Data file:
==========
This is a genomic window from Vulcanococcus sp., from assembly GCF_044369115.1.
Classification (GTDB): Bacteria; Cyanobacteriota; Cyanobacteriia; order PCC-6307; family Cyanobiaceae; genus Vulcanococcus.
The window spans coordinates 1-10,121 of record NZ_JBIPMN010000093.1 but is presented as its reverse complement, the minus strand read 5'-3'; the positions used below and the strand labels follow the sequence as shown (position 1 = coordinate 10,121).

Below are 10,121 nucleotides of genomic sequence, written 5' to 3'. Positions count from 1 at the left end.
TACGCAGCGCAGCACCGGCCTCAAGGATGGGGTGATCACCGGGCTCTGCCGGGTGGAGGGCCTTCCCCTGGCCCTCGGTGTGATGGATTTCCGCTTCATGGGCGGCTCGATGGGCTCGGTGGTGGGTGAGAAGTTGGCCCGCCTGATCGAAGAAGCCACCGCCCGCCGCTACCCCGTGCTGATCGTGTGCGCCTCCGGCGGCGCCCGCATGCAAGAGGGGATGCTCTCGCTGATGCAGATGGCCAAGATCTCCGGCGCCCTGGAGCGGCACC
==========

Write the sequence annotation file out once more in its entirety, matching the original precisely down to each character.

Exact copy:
This is a genomic window from Vulcanococcus sp., from assembly GCF_044369115.1.
Classification (GTDB): Bacteria; Cyanobacteriota; Cyanobacteriia; order PCC-6307; family Cyanobiaceae; genus Vulcanococcus.
The window spans coordinates 1-10,121 of record NZ_JBIPMN010000093.1 but is presented as its reverse complement, the minus strand read 5'-3'; the positions used below and the strand labels follow the sequence as shown (position 1 = coordinate 10,121).

Below are 10,121 nucleotides of genomic sequence, written 5' to 3'. Positions count from 1 at the left end.
TACGCAGCGCAGCACCGGCCTCAAGGATGGGGTGATCACCGGGCTCTGCCGGGTGGAGGGCCTTCCCCTGGCCCTCGGTGTGATGGATTTCCGCTTCATGGGCGGCTCGATGGGCTCGGTGGTGGGTGAGAAGTTGGCCCGCCTGATCGAAGAAGCCACCGCCCGCCGCTACCCCGTGCTGATCGTGTGCGCCTCCGGCGGCGCCCGCATGCAAGAGGGGATGCTCTCGCTGATGCAGATGGCCAAGATCTCCGGCGCCCTGGAGCGGCACC